Rachael Talibart – nature photographer
British, born in Bognor Regis, W Sussex, lives in Surrey. Fine art photographer and workshop leader. Black and white photographer of the year 2018, among many other awards.
“I am drawn to nature’s phenomena – waves that look like monsters, islands that seem to be evaporating, rocks with faces.”
For Rachael Talibart the sense of ‘place’ is about the ocean. She was born and brought up on the coast of West Sussex, and grew up on the sea, spending all her spare time sailing with her yachtsman father. However she suffered terribly with sea-sickness, and spent most of her time on deck watching the ocean, imagining landscapes and creatures in the wave forms. She worked as a City solicitor for over 20 years, while raising her own family, before deciding to devote herself to her photography. She says she is ‘obsessional’ about photographing the sea.
I feel astonished by the incredible images in her project Sirens, using very short shutter speeds to give extraordinary solidity to the fleeting forms of storm waves on the S coast (2016 onwards). I have only recently seen and read about her work online, and have pieced together these elements of her approach from various sources.
The ocean is one of the most exciting subjects a photographer can choose, as it’s so changeable and volatile. Even when you know your coast really well, you still can’t be sure of exactly what will greet you when the sea first hoves into view, and this is why I love it.” From an interview on Fotospeed
It’s no secret that I like the coast during storms. Days on the shore in the teeth of a howling gale are exhilarating beyond belief.
I love the creativity of photography … and I simply enjoy the experience of making photographs. … When I go out on location, I am not trying faithfully to show the scene as it might have appeared to you … I’d rather capture something you might have overlooked … I want to show you the one thing in the scene that appealed to me, personally, and to try to convey how I feel.
I’m often pigeonholed into the landscape category because it seems the closest to what I do. But I try to create images that transcend time and place, and my titles rarely reference location. I like to create images of things that make them look completely different from how we usually see them. See here
My photography says that I am drawn to nature’s phenomena, waves that look like monsters, islands that seem to be evaporating, rocks with faces. Rather than using photography in a documentary way, I like to show subjects in a way that makes them look different from how we may normally see them.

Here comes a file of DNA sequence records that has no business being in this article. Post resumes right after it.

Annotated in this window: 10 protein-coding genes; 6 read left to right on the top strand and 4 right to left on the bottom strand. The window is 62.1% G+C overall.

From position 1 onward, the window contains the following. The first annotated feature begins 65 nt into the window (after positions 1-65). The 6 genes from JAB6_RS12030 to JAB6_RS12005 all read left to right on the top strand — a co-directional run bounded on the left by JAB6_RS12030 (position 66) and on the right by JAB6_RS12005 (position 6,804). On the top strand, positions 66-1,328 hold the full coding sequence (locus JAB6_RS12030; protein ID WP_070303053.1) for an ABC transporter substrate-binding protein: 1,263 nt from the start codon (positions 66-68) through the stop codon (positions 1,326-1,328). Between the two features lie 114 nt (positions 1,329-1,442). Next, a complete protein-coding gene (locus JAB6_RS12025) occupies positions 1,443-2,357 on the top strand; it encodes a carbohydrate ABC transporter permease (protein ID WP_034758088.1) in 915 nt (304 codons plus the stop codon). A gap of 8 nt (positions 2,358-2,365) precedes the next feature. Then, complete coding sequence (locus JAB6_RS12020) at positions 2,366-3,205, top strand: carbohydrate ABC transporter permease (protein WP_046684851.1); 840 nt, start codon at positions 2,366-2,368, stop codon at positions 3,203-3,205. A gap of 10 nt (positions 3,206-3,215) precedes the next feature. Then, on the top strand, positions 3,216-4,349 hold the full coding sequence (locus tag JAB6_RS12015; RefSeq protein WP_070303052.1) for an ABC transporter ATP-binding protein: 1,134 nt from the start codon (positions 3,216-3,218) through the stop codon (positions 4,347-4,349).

I know some people complain that photographers don’t experience the world properly because they are always looking at it through a camera but … I would argue that making photographs connects me to the world. Perhaps I am also becoming more thoughtful as I age – more and more often, now, I find myself taking time out during a shoot just to be still and …. absorb everything around me. I believe I make better photographs when I do this. See here
Asked about her best piece of photography advice, Talibart says:
I don’t know who coined the phrase: ‘I would rather make a rare photograph of something common, than a common photograph of something rare …’
If creating stand-out landscape photographs depends on finding rare subjects … there’s not much left on this planet that hasn’t been discovered and photographed already.
I prefer landscape photographs that … are about communicating how the artist feels. Those are the rare photographs and they can have almost anything as their subject as long as they express emotion. See here
Here are a couple of short videos made by her:
The Wild Edge, Mar 2020 was made very recently for the times we are in.
See also Bosham Gallery
This longer video is an interview with her about ‘Finding a Direction for your Photography’
At about 14 mins. she talks about how she has to schedule her photography days and that she goes out irrespective of the conditions, as she finds that sometimes the worst weather or light can make her more creative. She thinks experimenting is really important – she goes back over and over to a place she knows really well and keeps experimenting.
Interestingly, back at home she does’t look at her images for weeks, or even months – she finds that if she looks at them too soon she can be really disappointed and find it hard to be objective. She doesn’t delete many at that point either, unless there’s something really wrong. Sometimes she goes back months or years later and sees something that she wasn’t looking for at the time. She then prints out the photos and has them on her wall for a long time to keep scrutinising and possibly re-editting them – only publishing them (eg. on social media) when she’s completely happy.
Her final words of advice from this interview are:
Don’t put yourself under pressure – don’t be unrealistic. Let finding a direction for your photography happen slowly, organically. Be kind to yourself. Find something to photograph and just enjoy it.